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Smart systems key to averting conflict over water

By Stephane Y. Bessadi | China Daily Global | Updated: 2019-09-03 09:01

Technology is a crucial aspect of improving the availability and accessibility of clean water around the world.

Many of us start our day by reaching for a glass of water, a ritual said to flush out toxins. Others, even before the crack of dawn, are already waiting-desperately-for a pail of water, a daily ration to satisfy basic needs.

Water is at once bountiful and scarce. Primary school has ingrained in us that our planet is about 70 percent water, and that through its cycle, water is eternally recurring. This makes it difficult for most of us to believe that water is now scarce and that a growing number of people are faced with the reality of zero water.

Cape Town, South Africa, narrowly avoided this a year ago, and in Chennai, on India's southeastern coast, four of the city's main reservoirs are almost completely dry.

In Asia's developing countries, water utilities face three major issues: First, they have to manage diminishing resources and infrastructure that is largely spread out, often dilapidated and not well located and identified. Second, they are working with low operational capacities, with a low incentive to perform. And third, they face a general lack of access to operational data and indicators for monitoring progress.

Whereas rapid urbanization and climate change-two key drivers of water insecurity-are harder to control, water utilities are more manageable. The key is to transform these operators into modern and efficient organizations, valuing the people behind them and putting smart systems in place.

In recent years, the development of more affordable sensors, connected devices, and communication channels has revolutionized the quantity of technical data, essentially collecting information on water flows, pressure and quality. Integrating this data from different sources on a platform has improved the management of infrastructure, energy and manpower.

According to a 2016 report by Global Water Intelligence, an international water industry publisher and events organizer, the market for control and monitoring solutions in the water sector worldwide is expected to reach $30.1 billion in 2021, with the Asia-Pacific region having the biggest market share at $10.3 billion.

Smart systems could be key to averting conflict over water. For smart systems to be successful, the focus needs to be placed on infrastructure, operations and institutions.

Infrastructure determines the performance of water systems, especially how the infrastructure is developed and maintained. More-developed utilities have a comprehensive approach to locating, identifying, qualifying and managing infrastructure assets.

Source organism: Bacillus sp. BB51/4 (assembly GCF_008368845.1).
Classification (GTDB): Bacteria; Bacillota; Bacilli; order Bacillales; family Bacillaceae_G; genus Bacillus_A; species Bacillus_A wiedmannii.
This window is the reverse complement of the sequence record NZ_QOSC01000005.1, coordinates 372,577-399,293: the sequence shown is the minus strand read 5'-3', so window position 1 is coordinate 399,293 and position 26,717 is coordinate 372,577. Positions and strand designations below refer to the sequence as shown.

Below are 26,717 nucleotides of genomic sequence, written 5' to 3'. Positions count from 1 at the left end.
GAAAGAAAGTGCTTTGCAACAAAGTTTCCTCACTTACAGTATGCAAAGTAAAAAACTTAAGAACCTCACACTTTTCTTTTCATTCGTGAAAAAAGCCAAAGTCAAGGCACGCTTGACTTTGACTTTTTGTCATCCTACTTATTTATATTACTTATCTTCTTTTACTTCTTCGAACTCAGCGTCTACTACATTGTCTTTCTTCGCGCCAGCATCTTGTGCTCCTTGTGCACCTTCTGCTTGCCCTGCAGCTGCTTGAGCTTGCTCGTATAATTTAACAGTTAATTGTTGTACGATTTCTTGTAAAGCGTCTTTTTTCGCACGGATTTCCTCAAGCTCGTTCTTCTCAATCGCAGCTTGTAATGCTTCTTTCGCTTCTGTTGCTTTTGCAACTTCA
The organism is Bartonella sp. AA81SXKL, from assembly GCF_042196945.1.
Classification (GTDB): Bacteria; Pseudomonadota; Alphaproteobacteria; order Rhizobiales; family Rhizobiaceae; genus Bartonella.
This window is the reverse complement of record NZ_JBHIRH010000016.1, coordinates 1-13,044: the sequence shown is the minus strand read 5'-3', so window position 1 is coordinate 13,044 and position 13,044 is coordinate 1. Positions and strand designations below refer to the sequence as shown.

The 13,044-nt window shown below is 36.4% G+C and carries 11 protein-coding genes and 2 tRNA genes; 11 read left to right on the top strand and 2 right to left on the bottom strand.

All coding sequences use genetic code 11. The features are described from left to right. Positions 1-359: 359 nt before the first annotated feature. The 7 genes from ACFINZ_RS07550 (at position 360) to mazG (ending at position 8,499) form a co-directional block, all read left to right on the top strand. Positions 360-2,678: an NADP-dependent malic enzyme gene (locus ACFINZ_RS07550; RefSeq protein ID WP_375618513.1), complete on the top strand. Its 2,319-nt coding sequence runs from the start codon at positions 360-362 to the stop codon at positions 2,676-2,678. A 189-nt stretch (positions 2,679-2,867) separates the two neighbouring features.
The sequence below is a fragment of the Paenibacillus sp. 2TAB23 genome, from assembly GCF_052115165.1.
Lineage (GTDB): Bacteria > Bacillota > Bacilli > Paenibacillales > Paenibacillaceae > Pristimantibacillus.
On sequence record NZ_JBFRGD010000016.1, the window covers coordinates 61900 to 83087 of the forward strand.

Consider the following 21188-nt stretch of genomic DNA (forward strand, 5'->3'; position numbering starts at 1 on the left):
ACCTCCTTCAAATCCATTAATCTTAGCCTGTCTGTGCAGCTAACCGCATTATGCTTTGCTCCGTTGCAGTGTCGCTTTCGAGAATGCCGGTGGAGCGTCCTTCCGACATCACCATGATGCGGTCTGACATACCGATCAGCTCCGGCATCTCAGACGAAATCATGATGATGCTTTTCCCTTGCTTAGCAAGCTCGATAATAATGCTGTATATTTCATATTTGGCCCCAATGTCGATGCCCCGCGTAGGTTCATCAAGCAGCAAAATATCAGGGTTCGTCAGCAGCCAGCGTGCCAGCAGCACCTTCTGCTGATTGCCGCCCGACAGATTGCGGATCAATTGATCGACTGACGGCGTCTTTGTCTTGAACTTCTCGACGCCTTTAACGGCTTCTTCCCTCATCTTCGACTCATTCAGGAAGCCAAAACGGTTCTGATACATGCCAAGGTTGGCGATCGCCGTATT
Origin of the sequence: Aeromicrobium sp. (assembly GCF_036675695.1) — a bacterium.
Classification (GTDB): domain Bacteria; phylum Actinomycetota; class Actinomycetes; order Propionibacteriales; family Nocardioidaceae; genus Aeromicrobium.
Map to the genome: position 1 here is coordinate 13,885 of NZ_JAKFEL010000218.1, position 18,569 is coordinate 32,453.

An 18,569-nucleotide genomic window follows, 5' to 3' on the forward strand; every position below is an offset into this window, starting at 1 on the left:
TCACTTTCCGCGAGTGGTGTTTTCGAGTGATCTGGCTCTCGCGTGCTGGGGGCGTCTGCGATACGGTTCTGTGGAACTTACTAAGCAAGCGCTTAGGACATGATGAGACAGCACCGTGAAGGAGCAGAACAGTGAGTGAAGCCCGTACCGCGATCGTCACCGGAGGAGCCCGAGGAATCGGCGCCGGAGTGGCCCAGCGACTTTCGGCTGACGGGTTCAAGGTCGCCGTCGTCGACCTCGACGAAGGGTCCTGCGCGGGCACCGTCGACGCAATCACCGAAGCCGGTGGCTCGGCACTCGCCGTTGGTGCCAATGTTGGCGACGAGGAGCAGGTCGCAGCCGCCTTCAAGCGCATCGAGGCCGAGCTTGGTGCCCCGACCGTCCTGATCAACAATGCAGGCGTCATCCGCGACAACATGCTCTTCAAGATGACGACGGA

In Asia, though, this is often not the case. Most utilities in the region need a systematic way to make decisions about repairing, rehabilitating or replacing aging assets, and to develop an effective strategy for long-term funding.

Singapore-with its Public Utilities Board, the national water agency-has gone from a backwater island to a self-sustaining, highly advanced, water-resilient country.

In the area of operations, a good approach is to begin with the end in mind. These heavy infrastructure projects should fully consider operations, maintenance aspects and capacity building from the design stage, since this sets the foundation for the sustainability of the infrastructure and the efficiency of the service provided.

Transforming water utilities requires not only improved infrastructure and operations, but also strong institutions that support and monitor the utility, both at operation and regulation levels.

Recent examples of cities facing water shortages show how this monitoring is important to ensure that utilities have necessary water resources and infrastructure to satisfy customer demand in the short and long term.

Three focus areas-infrastructure, operations and institutions-together made more formidable by smart systems, build a solid base from which we can help to ensure water supply and equitable access.

This gives us a chance to avoid potential water crisis and conflict. At the end of the day, what we want is water for all.

The author is senior water utility specialist with the Asian Development Bank. The views do not necessarily reflect those of China Daily.

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